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EXCLUSIVE — Burlison rips Schumer: "He’s one of the four corners, he should have fought for that language"
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EXCLUSIVE — Burlison rips Schumer: "He’s one of the four corners, he should have fought for that language"

Ep. 102 — Rep. Eric Burlison (12-14-2023)
Entrance to the US House of Representatives. Photo: Matt Laslo

Trust is low in Congress. Members of the Congressional UAP Caucus are still scratching their heads tying to figure out how Senate Majority Leader Chuck Schumer’s own UAP amendment to the National Defense Authorization Act (NDAA) was gutted, seemingly, in front of his own eyes.

Schumer’s role as Senate leader—one of four congressional leaders dubbed “the four corners” on intelligence matters in the Capitol—gives him extra access to the nation’s top secret programs, which is why UAP Caucus member Rep. Eric Burlison (R-MO) says he’s now unsure if Schumer is their ally or opponent in the fight for disclosure.

“I hope that he’s sincere in his efforts, because I'm disappointed that he didn't — I mean, he’s one of the four corners, he should have fought for that language. The question is, what other member, what other person in leadership didn't want that?” Burlison told Ask a Pol before Congress left Washington til the New Year. “You would have thought, if he wanted it and the Republican Chairman Mike Rogers wanted it, then why isn’t it in there?”

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When we ask if opposition to the UAP measure came from House Intelligence Committee Chair Mike Turner, Burlison confirms that’s the best information he has.

“It did,” Burlison tells us. “That's what I heard as well, but I don't know.”

That reminded us, we caught up with House Armed Services (HASC) Chair Mike Rogers as he was exiting the lone (partially) public NDAA conference committee meeting.

Wish Ask a Pol a happy holidays!

Unlike the top Democrat on the House Intelligence Committee (publicly, at least…), Rogers was aware of some of the broad contours of the negotiations taking place over Schumer’s UAP measure.

“I understand a lot of the language is duplicative of existing language,” Rogers exclusively told Ask a Pol through a large, quick-paced entourage of staffers and lawmakers at the end of November.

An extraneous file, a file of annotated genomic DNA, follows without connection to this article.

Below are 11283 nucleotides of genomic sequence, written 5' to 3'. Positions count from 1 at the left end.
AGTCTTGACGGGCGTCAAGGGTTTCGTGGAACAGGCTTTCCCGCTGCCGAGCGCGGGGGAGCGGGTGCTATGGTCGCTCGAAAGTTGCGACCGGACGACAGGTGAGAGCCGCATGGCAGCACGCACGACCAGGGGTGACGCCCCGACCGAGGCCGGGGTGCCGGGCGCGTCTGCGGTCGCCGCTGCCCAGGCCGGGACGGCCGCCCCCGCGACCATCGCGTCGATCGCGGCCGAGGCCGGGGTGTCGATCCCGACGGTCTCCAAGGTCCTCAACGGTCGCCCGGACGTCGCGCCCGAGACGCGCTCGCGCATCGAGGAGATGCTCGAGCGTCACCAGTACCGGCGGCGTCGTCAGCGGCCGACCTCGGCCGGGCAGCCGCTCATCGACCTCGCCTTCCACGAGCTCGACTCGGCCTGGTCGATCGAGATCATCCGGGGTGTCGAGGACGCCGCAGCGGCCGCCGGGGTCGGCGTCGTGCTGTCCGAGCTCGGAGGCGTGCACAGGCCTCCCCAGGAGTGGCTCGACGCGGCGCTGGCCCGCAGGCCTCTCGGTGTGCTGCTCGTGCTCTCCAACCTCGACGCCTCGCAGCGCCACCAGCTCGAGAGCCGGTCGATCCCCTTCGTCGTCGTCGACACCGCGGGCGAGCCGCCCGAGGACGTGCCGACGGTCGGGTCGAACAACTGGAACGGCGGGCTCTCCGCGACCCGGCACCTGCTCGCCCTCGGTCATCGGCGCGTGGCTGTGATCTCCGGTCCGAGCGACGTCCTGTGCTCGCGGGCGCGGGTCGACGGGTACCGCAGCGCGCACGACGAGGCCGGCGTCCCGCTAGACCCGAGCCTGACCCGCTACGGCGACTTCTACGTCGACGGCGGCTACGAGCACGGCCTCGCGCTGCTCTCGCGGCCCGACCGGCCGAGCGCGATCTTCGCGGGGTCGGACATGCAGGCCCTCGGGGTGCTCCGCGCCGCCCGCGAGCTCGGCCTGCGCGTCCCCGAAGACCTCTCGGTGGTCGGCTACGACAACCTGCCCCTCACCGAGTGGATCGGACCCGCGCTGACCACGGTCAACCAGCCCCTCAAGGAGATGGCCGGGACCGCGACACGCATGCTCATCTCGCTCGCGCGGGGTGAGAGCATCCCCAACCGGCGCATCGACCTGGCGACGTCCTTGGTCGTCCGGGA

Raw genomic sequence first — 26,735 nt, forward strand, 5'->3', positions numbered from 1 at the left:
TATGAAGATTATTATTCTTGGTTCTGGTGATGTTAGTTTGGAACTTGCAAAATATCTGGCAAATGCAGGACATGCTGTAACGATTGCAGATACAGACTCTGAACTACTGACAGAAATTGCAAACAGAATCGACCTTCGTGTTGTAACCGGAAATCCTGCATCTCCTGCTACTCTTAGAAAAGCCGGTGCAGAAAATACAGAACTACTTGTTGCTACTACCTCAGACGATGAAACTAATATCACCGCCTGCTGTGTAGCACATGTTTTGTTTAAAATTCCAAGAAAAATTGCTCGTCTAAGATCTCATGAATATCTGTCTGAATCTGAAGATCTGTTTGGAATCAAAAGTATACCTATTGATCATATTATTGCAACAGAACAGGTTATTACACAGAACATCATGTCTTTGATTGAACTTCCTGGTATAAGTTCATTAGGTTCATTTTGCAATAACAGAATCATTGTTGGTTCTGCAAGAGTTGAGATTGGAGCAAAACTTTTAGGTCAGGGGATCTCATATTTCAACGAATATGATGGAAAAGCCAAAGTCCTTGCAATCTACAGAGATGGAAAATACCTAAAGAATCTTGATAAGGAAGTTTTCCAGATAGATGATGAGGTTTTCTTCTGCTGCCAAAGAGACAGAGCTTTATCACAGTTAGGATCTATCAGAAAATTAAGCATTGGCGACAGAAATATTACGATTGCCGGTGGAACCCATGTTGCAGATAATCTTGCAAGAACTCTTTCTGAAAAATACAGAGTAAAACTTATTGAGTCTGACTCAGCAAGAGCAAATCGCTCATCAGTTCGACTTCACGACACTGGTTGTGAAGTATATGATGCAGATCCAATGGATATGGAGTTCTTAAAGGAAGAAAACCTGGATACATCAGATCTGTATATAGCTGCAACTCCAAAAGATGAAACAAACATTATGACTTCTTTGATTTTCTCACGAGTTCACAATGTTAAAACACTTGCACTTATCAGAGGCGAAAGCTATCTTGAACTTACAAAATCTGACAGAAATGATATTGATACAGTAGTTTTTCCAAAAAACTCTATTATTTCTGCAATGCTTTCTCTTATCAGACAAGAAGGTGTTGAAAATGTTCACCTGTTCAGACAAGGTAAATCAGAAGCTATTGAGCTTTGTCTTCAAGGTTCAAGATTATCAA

Guess which story we’re going to hunt down answers to in 2024…

In 2024 we will find out who’s pulling the strings behind the curtain. Don’t miss the action!!!

Overall, even though Burlison tells us he’s disappointed and frustrated by how 2023 ended for the issue, Burlison says there were bright spots the Congressional UAP Caucus. Namely, they kept the issue alive throughout the year and even ended by moving the issue forward, if just a tad.

“It's at least something, but it gives us a bigger foothold for next year or future years to be able to strengthen that language and get further,” Burlison tells us.

For folks who asked about my Venmo (thank you, fam!): https://www.venmo.com/u/Ask_a_Pol

Wish Ask a Pol a Happy Holidays!

Matt Laslo’s a veteran congressional correspondent, new media prof. & founder of Ask a Pol — a new, people-powered press corps, asking your questions at the Capitol. @Ask_a_Pol (or @askpols).

Ask a Pol is a new, people-powered press corps, asking your lawmakers your questions at your US Capitol. Follow us on the socials @Ask_a_Pol (or @askpols on Insta). 

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Elevator just off floor of US House of Representatives. Photo: Matt Laslo

Below find a rough transcript of Ask a Pol’s interview with Rep. Eric Burlison, slightly edited for clarity.  

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Ask a Pol
Listening to lawmakers with Laslo, UAPs
I cover Congress different. I listen. Learning daily. Even while throwing stones at all the glass houses. This will be a stream of my noteworthy interviews. They're conducted at the US Capitol, if not otherwise noted. Matt Laslo is a veteran congressional reporter, Johns Hopkins University lecturer, fmr. Vice News Tonight/HBO correspondent, etc.